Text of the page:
The thing about concerts is they are notoriously dark, although the musicians are frequently well lit. Don't get hung up on who has the most megapixels, in fact that is almost the opposite of what works well in the dark. To gather the most light in the dark you want BIG pixels. For the same size sensor, the one with higher megapixels will have smaller pixels. Bigger sensors are better.
You can't really trust the manufacturers when they try to brag "my camera goes to ISO 12800 or 25600". It can go that high, but it's just a setting on the camera. It might look like crap above 1600.
One resource I pay attention to is dxomark.com. Here is a page where I selected 3 cameras from a list. I don't know anything about these particular cameras, I just grabbed one each Sony, Canon, and Nikon for demo purposes.http://www.dxomark.com/Cameras/Compare/Side-by-side/Sony-Cyber-shot-DSC-RX100-III-versus-Canon-PowerShot-G1-X-Mark-II-versus-Nikon-Coolpix-P340___957_941_939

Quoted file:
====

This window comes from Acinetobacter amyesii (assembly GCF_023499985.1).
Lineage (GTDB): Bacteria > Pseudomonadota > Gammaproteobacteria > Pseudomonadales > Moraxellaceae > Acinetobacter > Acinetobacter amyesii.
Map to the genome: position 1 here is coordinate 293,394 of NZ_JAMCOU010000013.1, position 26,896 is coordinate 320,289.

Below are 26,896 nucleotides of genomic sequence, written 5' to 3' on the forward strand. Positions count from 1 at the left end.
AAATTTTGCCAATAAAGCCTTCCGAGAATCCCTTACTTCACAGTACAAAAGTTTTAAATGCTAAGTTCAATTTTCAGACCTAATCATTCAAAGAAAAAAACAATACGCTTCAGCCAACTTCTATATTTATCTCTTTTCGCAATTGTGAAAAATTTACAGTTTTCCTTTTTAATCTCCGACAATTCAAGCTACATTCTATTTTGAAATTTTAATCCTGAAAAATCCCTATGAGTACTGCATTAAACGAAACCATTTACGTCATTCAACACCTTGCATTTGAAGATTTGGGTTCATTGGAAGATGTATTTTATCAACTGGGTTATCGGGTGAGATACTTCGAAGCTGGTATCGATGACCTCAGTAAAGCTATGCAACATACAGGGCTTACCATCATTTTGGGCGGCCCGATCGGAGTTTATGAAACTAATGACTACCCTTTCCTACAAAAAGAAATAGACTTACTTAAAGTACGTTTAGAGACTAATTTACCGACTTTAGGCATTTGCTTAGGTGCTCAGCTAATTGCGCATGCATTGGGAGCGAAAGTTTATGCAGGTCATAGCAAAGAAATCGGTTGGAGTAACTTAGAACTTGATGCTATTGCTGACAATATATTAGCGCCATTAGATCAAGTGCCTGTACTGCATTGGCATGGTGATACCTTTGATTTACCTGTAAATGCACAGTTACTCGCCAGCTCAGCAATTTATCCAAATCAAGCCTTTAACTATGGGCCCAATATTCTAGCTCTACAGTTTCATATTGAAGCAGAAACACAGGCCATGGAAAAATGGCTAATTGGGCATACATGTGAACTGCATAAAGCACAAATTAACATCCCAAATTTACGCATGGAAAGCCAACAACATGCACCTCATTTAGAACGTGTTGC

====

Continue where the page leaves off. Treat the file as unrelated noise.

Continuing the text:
Below the cameras are 4 blue bar graphs for each camera. The bottom bar graph shows "Low Light ISO" with 495, 581, and 273. They run some standard test on all these cameras, and decide that each camera can obtain a certain high level of clarity with low noise up to this ISO. The number doesn't mean much except it gives you an idea of how well each one does in the dark relative to each other. The difference between 495 and 581 is 20% and probably not visible, but the difference between 581 and 273 is more than double, and that is significant. By comparison my Nikon D700 has a rating of 2303, and the current state of the art body is the Nikon D4S at 3074, for something like $6000. Anyway, if you are comparing different cameras, I think it's worth a few minutes to look up on DXOmark.